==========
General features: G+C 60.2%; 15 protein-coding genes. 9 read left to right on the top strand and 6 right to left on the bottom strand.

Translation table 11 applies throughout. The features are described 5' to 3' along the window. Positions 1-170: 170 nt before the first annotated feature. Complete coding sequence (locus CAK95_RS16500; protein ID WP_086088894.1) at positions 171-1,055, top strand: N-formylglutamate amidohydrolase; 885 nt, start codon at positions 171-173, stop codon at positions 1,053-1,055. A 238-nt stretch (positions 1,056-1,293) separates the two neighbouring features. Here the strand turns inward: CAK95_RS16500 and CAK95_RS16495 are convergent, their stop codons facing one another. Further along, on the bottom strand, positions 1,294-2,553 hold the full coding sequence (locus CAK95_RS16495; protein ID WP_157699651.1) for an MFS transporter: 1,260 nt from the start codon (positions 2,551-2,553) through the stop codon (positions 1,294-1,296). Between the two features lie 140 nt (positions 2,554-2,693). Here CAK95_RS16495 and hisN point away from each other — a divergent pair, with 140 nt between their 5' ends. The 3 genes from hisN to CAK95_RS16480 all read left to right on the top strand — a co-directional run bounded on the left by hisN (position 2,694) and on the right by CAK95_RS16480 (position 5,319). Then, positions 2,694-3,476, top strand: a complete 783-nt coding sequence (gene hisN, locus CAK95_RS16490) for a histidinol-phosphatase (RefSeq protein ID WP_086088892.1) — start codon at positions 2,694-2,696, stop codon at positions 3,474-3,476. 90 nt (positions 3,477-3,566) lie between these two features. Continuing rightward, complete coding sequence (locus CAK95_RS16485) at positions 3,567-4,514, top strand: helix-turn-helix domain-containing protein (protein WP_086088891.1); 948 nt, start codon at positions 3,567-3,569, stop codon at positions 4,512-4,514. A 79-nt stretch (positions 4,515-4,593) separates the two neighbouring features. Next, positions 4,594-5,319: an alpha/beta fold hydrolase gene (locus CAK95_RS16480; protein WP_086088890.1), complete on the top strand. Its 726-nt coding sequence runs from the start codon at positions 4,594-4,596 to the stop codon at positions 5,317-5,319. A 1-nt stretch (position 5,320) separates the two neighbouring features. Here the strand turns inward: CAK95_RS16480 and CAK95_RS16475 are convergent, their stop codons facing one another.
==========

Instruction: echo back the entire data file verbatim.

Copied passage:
General features: G+C 60.2%; 15 protein-coding genes. 9 read left to right on the top strand and 6 right to left on the bottom strand.

Translation table 11 applies throughout. The features are described 5' to 3' along the window. Positions 1-170: 170 nt before the first annotated feature. Complete coding sequence (locus CAK95_RS16500; protein ID WP_086088894.1) at positions 171-1,055, top strand: N-formylglutamate amidohydrolase; 885 nt, start codon at positions 171-173, stop codon at positions 1,053-1,055. A 238-nt stretch (positions 1,056-1,293) separates the two neighbouring features. Here the strand turns inward: CAK95_RS16500 and CAK95_RS16495 are convergent, their stop codons facing one another. Further along, on the bottom strand, positions 1,294-2,553 hold the full coding sequence (locus CAK95_RS16495; protein ID WP_157699651.1) for an MFS transporter: 1,260 nt from the start codon (positions 2,551-2,553) through the stop codon (positions 1,294-1,296). Between the two features lie 140 nt (positions 2,554-2,693). Here CAK95_RS16495 and hisN point away from each other — a divergent pair, with 140 nt between their 5' ends. The 3 genes from hisN to CAK95_RS16480 all read left to right on the top strand — a co-directional run bounded on the left by hisN (position 2,694) and on the right by CAK95_RS16480 (position 5,319). Then, positions 2,694-3,476, top strand: a complete 783-nt coding sequence (gene hisN, locus CAK95_RS16490) for a histidinol-phosphatase (RefSeq protein ID WP_086088892.1) — start codon at positions 2,694-2,696, stop codon at positions 3,474-3,476. 90 nt (positions 3,477-3,566) lie between these two features. Continuing rightward, complete coding sequence (locus CAK95_RS16485) at positions 3,567-4,514, top strand: helix-turn-helix domain-containing protein (protein WP_086088891.1); 948 nt, start codon at positions 3,567-3,569, stop codon at positions 4,512-4,514. A 79-nt stretch (positions 4,515-4,593) separates the two neighbouring features. Next, positions 4,594-5,319: an alpha/beta fold hydrolase gene (locus CAK95_RS16480; protein WP_086088890.1), complete on the top strand. Its 726-nt coding sequence runs from the start codon at positions 4,594-4,596 to the stop codon at positions 5,317-5,319. A 1-nt stretch (position 5,320) separates the two neighbouring features. Here the strand turns inward: CAK95_RS16480 and CAK95_RS16475 are convergent, their stop codons facing one another.